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Holy cow! Somebody’s got a live Diplocaulus–right there, in a bucket!

But it was only a photo-shop job. In all the places that I’ve looked, I’ve never found a living Diplocaulus.

Please let me know if you do.


Unforgettable Images… from the Bible

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In Damascus the governor under Aretas the king kept the city of the Damascenes with a garrison, desirous to apprehend me: and through a window in a basket was I let down by the wall, and escaped his hands.     St. Paul, 2 Corinthians 11:32-33

In one of my earliest years in Sunday school–I think I might have been seven years old, or possibly six–our teacher used to teach from a printed handout that we could take home with us, a different one each week. Each one was illustrated with a large, color picture of the Bible story described in the lesson. I don’t remember being able to read these: the teacher or a family member (usually my Uncle Bernie) had to read it to me.

But I remember some of those pictures as if I’d only seen them yesterday. Remembered them for all this time. I guess you’d have to say they were an effective teaching tool.

Among the lessons I remember best was Paul’s escape from Damascus, after they were going to arrest him for preaching the Gospel there: how all the gates of the city were watched, so the disciples helped him get over the wall by letting him down in a basket. Probably a laundry basket.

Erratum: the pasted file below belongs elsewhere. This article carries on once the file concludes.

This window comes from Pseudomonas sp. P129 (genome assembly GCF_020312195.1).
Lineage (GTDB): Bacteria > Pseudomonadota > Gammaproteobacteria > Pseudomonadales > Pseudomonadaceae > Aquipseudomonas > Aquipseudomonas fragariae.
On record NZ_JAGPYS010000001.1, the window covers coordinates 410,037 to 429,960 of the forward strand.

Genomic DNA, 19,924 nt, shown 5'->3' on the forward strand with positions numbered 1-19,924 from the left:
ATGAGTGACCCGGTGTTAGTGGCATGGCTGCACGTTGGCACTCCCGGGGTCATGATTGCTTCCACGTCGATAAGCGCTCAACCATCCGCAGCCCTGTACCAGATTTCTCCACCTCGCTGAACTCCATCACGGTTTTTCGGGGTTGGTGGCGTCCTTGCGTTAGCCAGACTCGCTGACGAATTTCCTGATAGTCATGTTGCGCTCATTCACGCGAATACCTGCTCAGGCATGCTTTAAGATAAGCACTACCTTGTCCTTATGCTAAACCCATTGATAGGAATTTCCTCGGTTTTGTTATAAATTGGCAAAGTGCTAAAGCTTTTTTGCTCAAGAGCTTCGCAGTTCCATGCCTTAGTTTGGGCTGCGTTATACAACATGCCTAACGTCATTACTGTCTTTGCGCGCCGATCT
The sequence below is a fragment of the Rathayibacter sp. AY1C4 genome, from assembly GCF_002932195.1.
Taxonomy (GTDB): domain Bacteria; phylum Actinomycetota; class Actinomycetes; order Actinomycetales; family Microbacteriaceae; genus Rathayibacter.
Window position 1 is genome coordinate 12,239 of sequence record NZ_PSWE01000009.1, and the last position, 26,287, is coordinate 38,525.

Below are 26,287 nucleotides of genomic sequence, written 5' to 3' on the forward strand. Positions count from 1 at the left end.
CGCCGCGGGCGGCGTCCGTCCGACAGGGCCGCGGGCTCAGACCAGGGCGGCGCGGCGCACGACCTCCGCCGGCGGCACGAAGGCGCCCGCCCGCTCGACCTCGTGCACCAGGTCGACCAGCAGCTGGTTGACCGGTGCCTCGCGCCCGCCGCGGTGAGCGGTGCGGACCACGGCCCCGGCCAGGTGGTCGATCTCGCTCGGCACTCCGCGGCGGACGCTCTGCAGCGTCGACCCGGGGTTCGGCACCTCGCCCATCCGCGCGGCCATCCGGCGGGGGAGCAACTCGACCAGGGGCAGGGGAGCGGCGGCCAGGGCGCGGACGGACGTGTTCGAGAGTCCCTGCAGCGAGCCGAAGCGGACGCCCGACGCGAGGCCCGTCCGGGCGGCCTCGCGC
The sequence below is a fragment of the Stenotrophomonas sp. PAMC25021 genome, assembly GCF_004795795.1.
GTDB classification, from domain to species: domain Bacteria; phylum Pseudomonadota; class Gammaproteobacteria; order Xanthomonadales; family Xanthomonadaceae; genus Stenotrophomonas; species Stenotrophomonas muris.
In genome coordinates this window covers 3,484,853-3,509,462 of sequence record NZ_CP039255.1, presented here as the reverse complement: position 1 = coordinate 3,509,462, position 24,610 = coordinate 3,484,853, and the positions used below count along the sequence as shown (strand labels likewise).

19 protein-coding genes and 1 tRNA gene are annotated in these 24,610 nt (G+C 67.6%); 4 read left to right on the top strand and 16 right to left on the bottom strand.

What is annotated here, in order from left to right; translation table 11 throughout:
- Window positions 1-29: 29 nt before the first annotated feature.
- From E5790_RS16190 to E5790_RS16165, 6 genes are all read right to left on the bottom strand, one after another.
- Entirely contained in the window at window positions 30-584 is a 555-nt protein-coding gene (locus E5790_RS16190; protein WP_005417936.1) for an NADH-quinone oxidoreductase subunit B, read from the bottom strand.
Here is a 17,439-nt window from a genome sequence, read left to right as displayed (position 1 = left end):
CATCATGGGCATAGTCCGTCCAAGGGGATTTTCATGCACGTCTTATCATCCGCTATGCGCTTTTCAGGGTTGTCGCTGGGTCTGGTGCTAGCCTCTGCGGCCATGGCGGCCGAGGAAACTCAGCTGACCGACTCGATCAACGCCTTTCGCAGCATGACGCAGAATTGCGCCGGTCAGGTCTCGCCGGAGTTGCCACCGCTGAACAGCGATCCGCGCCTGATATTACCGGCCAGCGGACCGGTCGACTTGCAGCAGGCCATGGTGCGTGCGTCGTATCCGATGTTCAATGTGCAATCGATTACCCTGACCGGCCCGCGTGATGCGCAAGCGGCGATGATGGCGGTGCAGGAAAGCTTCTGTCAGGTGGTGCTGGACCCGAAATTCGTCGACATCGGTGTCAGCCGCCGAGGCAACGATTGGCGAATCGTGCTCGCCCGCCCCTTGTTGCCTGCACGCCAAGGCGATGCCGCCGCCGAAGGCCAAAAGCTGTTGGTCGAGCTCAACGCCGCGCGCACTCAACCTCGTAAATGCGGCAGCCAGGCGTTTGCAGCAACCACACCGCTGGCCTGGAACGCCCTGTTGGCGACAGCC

No Greek or Roman historian would have recorded such a thing. It was undignified! What kind of hero has to escape his enemies in a basket? And if it did happen, the sooner it could be forgotten, the better.

But the Bible is true.

Do you honestly think this story of the basket would be in there, if it wasn’t true? Was that any way to pump up the stature of the leaders of the early church? “Wow, I wanna join! When the cops came for the leader, he got away in a laundry basket!” Yeah, right.  You couldn’t tell that story in a presidential campaign, unless you were telling it about your opponent.

Think about that. If you read the Bible and are familiar with its content, you’ll run out of time before you run out of examples.


‘More Memory Lane: “Fury”‘ (2016)

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This is the toy that served me when I played “Fury”

A 1950s American middle-class childhood–I wouldn’t trade it for gold.

Fury was a long-running TV show about an orphan boy, a horse nobody wanted, and the healing power of love.

https://leeduigon.com/2016/08/22/more-memory-lane-fury/

If you showed up in Hollywood with a script like this today, they’d think you’d lost your mind. Or they’d buy it and then find some way to make it dirty.

But for those of us who knew and loved this show, way back when, the memories are sweet.


Another Fantastic Gag That Didn’t Work

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Comic books in the 1950s advertised for all sorts of incredibly cool things you could send away for–X-ray glasses, Sea Monkeys, this little doohickey you could put in your mouth that would let you throw your voice like a professional ventriloquist… genuine authentic foot-locker full of these pitiful flat plastic soldiers…

And the Joy Buzzer.